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I just got a new Benelli and want to do it the right way. How do I measure for the gun, shims, etc?
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There is no way to answer your question as asked. You will need to shoot the gun and compare POA to POI and go from there. You have to put in the work to make the gun shoot where you look. A book or throrough article on gun fitting may be helpful.
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That's about it. You really need to go shoot it and let the gun tell you what to do. I did however take a drop at heel measurement off of my old 870 and set up my benelli to match. It worked out for me but that was probably more luck than anything else.
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The one thing that most shotgun users overlook is the one thing that will pay them dividends in the long run. It is a professional gun fitting. I had my first gun fitting done three years ago for a cost of $250. I had it done because I was not shooting one of my O/Us well. What I found out was that none of my guns actually fit me. I was fitting myself to the gun and not the gun to me. It was the best money I have ever spent for a shooting item. After it was done I had the guns with wood stocks bent to my dimensions and the ones with shims I simply put in the shims that were required to attain my dimensions. There was no longer any guess work. My shooting averages on clays games went way up and my averages on game followed suit. Do yourself a favor and have this done! You will not regret it. A professional fitter will be able to fit you in about a 2 hour session and it will really make a difference. If you happen to live in the New Jersey area, I had my fitting done by Griffin and Howe. They have several professional fitters/shooting coaches at their Hudson Farm facility and they are all superb at what they do. I cannot stress more strongly how important to your future shooting it is to have this done, you will not regret it!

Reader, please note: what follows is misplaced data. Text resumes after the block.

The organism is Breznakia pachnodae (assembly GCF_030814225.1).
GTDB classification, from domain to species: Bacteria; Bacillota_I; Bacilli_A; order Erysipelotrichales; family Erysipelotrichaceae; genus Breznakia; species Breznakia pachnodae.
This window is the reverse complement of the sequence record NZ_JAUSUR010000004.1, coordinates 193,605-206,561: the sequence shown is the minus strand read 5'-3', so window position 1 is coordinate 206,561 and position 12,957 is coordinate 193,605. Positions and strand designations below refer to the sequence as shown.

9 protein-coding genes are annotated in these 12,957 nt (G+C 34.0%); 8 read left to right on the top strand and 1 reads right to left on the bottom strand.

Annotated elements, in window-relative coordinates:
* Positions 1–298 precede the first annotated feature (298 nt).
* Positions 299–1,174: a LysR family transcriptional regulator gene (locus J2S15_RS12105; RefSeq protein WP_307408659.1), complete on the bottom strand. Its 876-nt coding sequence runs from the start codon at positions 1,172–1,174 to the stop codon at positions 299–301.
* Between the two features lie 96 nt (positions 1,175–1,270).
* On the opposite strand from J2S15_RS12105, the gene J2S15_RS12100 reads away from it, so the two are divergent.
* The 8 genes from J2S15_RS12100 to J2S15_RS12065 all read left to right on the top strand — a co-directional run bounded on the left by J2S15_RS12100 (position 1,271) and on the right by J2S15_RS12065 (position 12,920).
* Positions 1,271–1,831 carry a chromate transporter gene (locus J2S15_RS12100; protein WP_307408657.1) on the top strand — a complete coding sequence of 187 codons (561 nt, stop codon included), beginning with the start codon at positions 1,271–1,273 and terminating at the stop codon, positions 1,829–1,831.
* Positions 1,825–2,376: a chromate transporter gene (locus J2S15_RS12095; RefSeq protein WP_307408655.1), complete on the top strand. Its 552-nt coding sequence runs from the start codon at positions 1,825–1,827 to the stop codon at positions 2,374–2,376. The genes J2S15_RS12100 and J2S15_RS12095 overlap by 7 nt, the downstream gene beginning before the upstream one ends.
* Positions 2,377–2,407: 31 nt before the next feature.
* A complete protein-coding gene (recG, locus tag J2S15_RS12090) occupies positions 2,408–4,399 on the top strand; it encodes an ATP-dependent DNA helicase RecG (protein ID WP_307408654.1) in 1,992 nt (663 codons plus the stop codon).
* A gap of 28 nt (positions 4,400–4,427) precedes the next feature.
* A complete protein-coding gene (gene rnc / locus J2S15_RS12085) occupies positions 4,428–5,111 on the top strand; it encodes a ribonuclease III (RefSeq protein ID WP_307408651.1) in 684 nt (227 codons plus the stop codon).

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- Location: Bridgewater, NJ
But short of being professionally fitted a starting point is to put on the clothes you will be wearing while shooting and with the gun unloaded stand in front of a mirror and with your eyes closed mount the gun pointing it at your eyes in the mirror. Without adjusting your mount you should open your eyes and see your eyeball as a "rising sun" over the rib and you should be looking straight and level down the rib. As for LOP adjustment a "rule of thumb" is to have 2 fingers width between your cheek and thumb of your trigger hand. Once you get the shims installed to get this sight picture you can go to the pattern board to test the results.
"Shoot low boys...they're riding shetland ponies in search of true grit" Lewis Grizzard
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- Joined: Tue Nov 14, 2006 6:46 pm
- Location: Apex, NC
I saw an article where a guy put a mini mag flashlight in the barrel of his 12 ga., stand close to where two walls and the ceiling comes together and mount and point the gun at the corner and see if it put the beam on the corner.
Probably not the "best" way but a good starting point!
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